En español | SIOUX CITY, IA —Questions about increasing services to combat elder abuse, ensuring that preexisting conditions remain covered by health insurance and lowering prescription drug prices were front and center at an AARP forum here on Friday that featured four Democratic presidential hopefuls.
Former Rep. Beto O’Rourke (Texas), Sen. Elizabeth Warren (Mass.), author Marianne Williamson and entrepreneur Andrew Yang fielded questions from moderators from the Des Moines Register and Radio Iowa and from AARP members. The two-hour event was the fourth in a series of five presidential candidate forums that AARP is sponsoring with the Register across Iowa this week. Saturday’s final session will be in Council Bluffs.
Public opinion surveys consistently show that health care is the top issue on the minds of voters — especially older adults. A 2018 AARP survey found that 84 percent of voters over 50 think it’s unfair to force Americans with preexisting conditions to pay more for their health care.
Tom Carroll, a 68-year-old retired pathologist and medical examiner from Sioux City, asked O’Rourke how he’d protect people with serious medical issues from runaway health costs.
“Cancer patients and survivors can't go back to the days before the ACA [Affordable Care Act], when insurers would not pay above a certain amount, or charged outrageous premiums that were many times higher than a healthy person would pay,” Carroll told O’Rourke. “What would you do to make sure people with preexisting conditions like cancer will have access to the coverage they need at a price they can afford?”
“I’m going to sign into law ‘Medicare for America,’” O’Rourke said. “This is going to guarantee universal high-quality coverage and care for every single American without exception.”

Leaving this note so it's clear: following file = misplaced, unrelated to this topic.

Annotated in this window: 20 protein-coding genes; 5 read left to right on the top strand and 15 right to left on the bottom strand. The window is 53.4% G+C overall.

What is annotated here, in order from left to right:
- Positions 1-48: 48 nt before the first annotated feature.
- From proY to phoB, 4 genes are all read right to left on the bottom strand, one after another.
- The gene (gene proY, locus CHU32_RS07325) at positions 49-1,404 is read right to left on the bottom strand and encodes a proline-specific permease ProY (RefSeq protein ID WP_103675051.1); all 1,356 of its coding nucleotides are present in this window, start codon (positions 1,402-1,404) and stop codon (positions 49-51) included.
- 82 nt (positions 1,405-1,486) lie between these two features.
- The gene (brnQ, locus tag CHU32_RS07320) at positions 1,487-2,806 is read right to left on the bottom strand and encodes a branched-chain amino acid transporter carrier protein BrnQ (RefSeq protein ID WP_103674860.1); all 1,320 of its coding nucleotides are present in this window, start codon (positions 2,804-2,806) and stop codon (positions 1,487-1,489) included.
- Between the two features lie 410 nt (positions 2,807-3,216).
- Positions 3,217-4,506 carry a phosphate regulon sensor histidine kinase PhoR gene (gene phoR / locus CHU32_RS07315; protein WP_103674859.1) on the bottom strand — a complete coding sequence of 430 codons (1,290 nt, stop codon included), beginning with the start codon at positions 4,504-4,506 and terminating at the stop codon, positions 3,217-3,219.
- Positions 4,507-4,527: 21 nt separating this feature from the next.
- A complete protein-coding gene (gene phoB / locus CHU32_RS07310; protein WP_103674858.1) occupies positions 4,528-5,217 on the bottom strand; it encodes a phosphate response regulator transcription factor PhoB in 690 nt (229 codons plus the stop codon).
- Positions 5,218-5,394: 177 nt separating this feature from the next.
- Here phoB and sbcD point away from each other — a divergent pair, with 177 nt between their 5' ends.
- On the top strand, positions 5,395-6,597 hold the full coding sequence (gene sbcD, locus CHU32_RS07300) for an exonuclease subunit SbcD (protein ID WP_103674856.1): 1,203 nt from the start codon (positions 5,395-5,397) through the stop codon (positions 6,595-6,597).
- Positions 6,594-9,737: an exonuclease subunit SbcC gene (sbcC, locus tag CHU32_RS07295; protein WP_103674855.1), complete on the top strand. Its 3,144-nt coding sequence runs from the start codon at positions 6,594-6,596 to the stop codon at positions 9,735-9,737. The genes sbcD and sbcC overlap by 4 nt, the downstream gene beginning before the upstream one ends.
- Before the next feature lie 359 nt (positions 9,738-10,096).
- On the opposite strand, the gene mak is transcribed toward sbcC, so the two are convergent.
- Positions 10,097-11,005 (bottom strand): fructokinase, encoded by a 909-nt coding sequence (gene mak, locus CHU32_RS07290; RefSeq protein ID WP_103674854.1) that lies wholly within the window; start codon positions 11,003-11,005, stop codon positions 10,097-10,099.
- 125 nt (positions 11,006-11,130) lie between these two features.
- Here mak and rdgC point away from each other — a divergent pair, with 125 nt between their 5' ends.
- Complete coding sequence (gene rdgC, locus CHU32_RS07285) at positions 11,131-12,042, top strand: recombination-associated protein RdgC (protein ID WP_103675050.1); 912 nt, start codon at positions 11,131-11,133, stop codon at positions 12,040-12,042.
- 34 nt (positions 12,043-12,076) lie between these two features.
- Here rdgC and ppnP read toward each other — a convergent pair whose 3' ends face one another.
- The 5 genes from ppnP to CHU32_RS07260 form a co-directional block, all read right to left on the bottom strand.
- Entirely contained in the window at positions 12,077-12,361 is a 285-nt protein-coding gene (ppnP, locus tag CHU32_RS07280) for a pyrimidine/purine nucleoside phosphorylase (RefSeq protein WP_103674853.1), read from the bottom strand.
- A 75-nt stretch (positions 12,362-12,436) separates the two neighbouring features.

O’Rourke said his plan would allow Americans to buy into Medicare while letting people keep private, employer-based or union-negotiated health insurance if they have it.
The other candidates at Friday’s forum also addressed this issue. Warren’s “Medicare for All” plan would eliminate private insurance, and Williamson and Yang support combining a public option with preserving private health insurance coverage.
Affording prescription drugs
The inability of so many Americans, particularly older adults, to afford the prescription drugs they need to remain healthy was on the minds of hundreds of AARP members who attended this week’s forums.
Doug Lehman, a 66-year-old retired real estate agent from Sioux City, said he grapples every day with the high cost of insulin. “Ten years ago,” Lehman told Yang, “I became insulin dependent after a kidney transplant. I need seven shots a day and 32 pills.”
The price for his medications has increased steadily over the past five years, with a recent jump of $500 a month. “At 66 years old, I’ve had to seek another part-time job to cover that cost,” Lehman said. “If I wasn’t able to work, I couldn’t get the anti-rejection drugs necessary to keep my kidney functioning.”
“What will you do,” he asked Yang,” to reduce the cost of prescriptions and lifesaving meds?”